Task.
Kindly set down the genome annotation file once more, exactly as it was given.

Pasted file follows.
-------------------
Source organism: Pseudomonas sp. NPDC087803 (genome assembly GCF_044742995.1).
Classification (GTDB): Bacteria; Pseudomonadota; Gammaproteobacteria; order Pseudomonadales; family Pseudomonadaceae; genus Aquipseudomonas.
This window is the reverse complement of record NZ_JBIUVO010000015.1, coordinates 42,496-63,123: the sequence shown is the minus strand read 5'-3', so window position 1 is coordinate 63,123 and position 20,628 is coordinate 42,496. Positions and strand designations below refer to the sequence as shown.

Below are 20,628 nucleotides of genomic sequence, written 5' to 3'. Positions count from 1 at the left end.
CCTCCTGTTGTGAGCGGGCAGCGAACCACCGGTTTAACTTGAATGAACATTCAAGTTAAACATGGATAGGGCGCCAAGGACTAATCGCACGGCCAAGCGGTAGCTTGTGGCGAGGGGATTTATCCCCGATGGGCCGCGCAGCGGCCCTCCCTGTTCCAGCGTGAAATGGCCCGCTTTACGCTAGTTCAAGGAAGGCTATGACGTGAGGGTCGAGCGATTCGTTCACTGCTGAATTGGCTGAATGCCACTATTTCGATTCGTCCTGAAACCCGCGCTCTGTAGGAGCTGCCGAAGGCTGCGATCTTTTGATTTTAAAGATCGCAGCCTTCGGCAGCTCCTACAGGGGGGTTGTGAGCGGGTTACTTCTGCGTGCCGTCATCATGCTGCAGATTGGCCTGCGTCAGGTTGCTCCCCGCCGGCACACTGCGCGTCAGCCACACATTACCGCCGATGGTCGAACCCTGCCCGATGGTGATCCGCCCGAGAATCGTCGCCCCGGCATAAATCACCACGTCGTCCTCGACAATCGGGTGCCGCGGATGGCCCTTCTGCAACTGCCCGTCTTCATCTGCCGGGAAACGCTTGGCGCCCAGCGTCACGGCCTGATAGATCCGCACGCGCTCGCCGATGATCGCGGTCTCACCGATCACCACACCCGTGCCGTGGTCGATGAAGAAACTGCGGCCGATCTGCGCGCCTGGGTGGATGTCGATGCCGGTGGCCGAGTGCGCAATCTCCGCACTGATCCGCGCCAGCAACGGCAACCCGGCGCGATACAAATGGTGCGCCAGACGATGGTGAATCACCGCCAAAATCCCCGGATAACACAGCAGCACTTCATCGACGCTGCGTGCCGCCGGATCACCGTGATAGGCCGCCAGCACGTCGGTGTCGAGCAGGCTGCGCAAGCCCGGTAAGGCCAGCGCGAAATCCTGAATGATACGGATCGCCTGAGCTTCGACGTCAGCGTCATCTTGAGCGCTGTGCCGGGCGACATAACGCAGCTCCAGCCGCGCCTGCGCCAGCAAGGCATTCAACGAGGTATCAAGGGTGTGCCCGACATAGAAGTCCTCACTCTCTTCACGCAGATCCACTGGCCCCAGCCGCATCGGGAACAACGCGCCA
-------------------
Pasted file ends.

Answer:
Source organism: Pseudomonas sp. NPDC087803 (genome assembly GCF_044742995.1).
Classification (GTDB): Bacteria; Pseudomonadota; Gammaproteobacteria; order Pseudomonadales; family Pseudomonadaceae; genus Aquipseudomonas.
This window is the reverse complement of record NZ_JBIUVO010000015.1, coordinates 42,496-63,123: the sequence shown is the minus strand read 5'-3', so window position 1 is coordinate 63,123 and position 20,628 is coordinate 42,496. Positions and strand designations below refer to the sequence as shown.

Below are 20,628 nucleotides of genomic sequence, written 5' to 3'. Positions count from 1 at the left end.
CCTCCTGTTGTGAGCGGGCAGCGAACCACCGGTTTAACTTGAATGAACATTCAAGTTAAACATGGATAGGGCGCCAAGGACTAATCGCACGGCCAAGCGGTAGCTTGTGGCGAGGGGATTTATCCCCGATGGGCCGCGCAGCGGCCCTCCCTGTTCCAGCGTGAAATGGCCCGCTTTACGCTAGTTCAAGGAAGGCTATGACGTGAGGGTCGAGCGATTCGTTCACTGCTGAATTGGCTGAATGCCACTATTTCGATTCGTCCTGAAACCCGCGCTCTGTAGGAGCTGCCGAAGGCTGCGATCTTTTGATTTTAAAGATCGCAGCCTTCGGCAGCTCCTACAGGGGGGTTGTGAGCGGGTTACTTCTGCGTGCCGTCATCATGCTGCAGATTGGCCTGCGTCAGGTTGCTCCCCGCCGGCACACTGCGCGTCAGCCACACATTACCGCCGATGGTCGAACCCTGCCCGATGGTGATCCGCCCGAGAATCGTCGCCCCGGCATAAATCACCACGTCGTCCTCGACAATCGGGTGCCGCGGATGGCCCTTCTGCAACTGCCCGTCTTCATCTGCCGGGAAACGCTTGGCGCCCAGCGTCACGGCCTGATAGATCCGCACGCGCTCGCCGATGATCGCGGTCTCACCGATCACCACACCCGTGCCGTGGTCGATGAAGAAACTGCGGCCGATCTGCGCGCCTGGGTGGATGTCGATGCCGGTGGCCGAGTGCGCAATCTCCGCACTGATCCGCGCCAGCAACGGCAACCCGGCGCGATACAAATGGTGCGCCAGACGATGGTGAATCACCGCCAAAATCCCCGGATAACACAGCAGCACTTCATCGACGCTGCGTGCCGCCGGATCACCGTGATAGGCCGCCAGCACGTCGGTGTCGAGCAGGCTGCGCAAGCCCGGTAAGGCCAGCGCGAAATCCTGAATGATACGGATCGCCTGAGCTTCGACGTCAGCGTCATCTTGAGCGCTGTGCCGGGCGACATAACGCAGCTCCAGCCGCGCCTGCGCCAGCAAGGCATTCAACGAGGTATCAAGGGTGTGCCCGACATAGAAGTCCTCACTCTCTTCACGCAGATCCACTGGCCCCAGCCGCATCGGGAACAACGCGCCA